” The EU-funded BRICKER project aims to develop ways of reducing energy consumption by 50% in existing buildings, within the next four years.”
That is pretty aggressive. Most buildings in NYC who enroll in the NYSERDA MPP program struggle to meet 20% savings with an sir of 1.0
“Passive technologies include new aerating windows, with an integrated, newly patented electronic heat exchanger, new PIR (PolyIsocyanurate)-based insulation foams with embedded phase-change materials (PCM’s)— which are substances capable of storing and releasing large amounts of energy—and state of the art ventilated facades, commercial windows and insulation panels.”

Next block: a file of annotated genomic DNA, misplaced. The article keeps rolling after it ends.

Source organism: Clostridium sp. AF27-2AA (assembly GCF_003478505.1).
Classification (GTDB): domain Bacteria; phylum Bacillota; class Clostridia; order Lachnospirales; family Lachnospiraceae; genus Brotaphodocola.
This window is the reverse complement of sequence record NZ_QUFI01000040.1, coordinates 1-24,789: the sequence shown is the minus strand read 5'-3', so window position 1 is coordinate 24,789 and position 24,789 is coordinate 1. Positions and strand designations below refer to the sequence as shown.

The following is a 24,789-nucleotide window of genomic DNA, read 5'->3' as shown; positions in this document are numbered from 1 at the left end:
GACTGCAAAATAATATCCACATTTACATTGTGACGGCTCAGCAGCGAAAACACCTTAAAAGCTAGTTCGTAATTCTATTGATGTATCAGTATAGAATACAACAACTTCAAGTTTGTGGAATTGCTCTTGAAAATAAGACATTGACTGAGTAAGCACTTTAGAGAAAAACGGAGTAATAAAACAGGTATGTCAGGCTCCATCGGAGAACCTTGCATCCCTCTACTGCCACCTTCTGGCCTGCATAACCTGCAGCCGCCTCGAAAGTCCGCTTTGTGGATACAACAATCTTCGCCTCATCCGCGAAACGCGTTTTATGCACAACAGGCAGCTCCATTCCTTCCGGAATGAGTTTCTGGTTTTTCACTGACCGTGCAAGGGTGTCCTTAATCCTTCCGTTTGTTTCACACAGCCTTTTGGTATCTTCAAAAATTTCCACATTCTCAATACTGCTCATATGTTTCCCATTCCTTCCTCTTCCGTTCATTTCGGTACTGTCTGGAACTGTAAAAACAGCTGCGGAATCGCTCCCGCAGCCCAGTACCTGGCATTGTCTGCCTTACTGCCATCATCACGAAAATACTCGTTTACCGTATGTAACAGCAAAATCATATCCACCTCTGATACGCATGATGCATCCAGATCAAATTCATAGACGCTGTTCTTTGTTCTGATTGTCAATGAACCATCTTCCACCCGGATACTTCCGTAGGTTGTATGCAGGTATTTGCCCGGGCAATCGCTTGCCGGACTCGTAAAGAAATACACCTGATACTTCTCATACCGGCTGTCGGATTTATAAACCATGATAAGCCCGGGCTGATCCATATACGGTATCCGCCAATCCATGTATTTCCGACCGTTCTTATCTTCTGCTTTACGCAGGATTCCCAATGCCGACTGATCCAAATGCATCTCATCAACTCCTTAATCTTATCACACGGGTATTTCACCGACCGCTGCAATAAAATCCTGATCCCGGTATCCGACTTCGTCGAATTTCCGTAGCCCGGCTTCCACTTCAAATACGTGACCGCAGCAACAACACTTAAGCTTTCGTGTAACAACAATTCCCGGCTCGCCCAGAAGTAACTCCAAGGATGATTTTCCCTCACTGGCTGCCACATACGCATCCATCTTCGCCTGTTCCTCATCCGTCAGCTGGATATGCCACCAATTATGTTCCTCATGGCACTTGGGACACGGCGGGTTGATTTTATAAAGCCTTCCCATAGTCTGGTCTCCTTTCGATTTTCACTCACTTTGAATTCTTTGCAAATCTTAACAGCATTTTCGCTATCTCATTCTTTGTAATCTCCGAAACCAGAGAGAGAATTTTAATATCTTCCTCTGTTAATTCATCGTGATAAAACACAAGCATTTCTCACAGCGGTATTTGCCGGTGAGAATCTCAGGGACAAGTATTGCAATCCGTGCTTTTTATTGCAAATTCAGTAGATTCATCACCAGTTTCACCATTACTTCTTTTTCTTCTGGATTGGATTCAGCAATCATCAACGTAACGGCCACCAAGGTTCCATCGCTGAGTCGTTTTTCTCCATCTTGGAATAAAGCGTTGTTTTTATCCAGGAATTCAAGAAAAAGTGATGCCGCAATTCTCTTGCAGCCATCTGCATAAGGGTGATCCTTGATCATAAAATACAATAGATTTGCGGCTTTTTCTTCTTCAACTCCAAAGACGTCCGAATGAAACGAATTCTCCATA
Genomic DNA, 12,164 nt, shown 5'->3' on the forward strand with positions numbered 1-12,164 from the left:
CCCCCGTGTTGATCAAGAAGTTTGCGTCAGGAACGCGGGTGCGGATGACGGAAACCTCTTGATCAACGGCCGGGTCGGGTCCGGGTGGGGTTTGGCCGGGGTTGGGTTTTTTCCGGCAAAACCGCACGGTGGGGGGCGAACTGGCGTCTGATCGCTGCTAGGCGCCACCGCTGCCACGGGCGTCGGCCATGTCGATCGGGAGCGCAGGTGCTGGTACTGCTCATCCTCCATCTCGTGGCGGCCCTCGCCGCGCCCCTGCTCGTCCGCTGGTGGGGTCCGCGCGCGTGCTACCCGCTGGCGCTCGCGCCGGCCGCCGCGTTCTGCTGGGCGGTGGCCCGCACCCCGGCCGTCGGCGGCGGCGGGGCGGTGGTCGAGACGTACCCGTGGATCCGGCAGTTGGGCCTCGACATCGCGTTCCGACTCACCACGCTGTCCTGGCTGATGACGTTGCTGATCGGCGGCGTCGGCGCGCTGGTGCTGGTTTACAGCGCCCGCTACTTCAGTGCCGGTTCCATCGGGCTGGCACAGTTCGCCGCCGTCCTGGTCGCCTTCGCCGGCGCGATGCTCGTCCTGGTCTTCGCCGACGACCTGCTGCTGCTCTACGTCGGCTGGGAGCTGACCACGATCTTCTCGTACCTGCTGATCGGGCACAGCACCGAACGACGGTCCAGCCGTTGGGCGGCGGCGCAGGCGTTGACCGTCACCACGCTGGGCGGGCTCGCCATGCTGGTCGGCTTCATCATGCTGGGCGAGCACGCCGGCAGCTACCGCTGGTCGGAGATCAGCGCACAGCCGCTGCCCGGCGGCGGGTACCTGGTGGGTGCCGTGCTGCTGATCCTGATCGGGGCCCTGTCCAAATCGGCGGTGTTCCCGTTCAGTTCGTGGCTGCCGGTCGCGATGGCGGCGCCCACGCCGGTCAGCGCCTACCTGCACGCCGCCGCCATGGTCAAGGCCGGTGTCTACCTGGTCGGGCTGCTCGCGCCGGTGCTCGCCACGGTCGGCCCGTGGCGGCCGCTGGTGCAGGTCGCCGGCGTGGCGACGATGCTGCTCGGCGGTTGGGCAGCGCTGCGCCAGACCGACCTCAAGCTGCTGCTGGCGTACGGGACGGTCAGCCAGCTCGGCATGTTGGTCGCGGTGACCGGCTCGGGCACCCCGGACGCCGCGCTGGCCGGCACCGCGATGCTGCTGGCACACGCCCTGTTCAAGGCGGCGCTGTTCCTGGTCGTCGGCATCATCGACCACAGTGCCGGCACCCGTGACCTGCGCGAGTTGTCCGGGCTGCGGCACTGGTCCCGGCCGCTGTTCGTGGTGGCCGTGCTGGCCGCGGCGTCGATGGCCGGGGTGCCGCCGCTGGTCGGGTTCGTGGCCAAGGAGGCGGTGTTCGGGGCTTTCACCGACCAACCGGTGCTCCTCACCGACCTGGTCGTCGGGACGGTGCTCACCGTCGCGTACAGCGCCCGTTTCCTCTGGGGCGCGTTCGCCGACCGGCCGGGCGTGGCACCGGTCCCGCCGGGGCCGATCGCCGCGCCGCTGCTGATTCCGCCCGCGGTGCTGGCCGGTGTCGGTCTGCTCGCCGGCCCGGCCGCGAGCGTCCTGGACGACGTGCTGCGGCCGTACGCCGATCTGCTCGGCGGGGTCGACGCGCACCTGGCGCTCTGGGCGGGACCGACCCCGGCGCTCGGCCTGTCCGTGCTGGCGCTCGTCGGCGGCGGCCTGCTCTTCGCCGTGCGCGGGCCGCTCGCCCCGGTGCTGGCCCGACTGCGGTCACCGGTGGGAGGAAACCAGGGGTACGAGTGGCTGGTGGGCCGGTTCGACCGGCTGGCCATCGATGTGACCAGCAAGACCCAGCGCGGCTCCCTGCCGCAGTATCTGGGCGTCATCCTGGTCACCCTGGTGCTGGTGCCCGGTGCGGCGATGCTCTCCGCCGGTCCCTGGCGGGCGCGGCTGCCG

What is the payback on these technologies? Are they readily available in the US?
Can the US implement a similar program?
As the article discusses…the answer is it depends and the best approach is to conduct a test to see how your building performs. Most energy efficient homes have a programmable thermostat so the heating isnt either on/off but operates based on outdoor temperature setpoint, indoor temperature setpoint as well as setup for night setback.
One other thing to consider is whether your heating system is oversized. If one decides to leave their system on 24/7 the oversized unit may short cycle (turn on/off in short period of time before reaching steady state) to maintain a setpoint which wastes energy.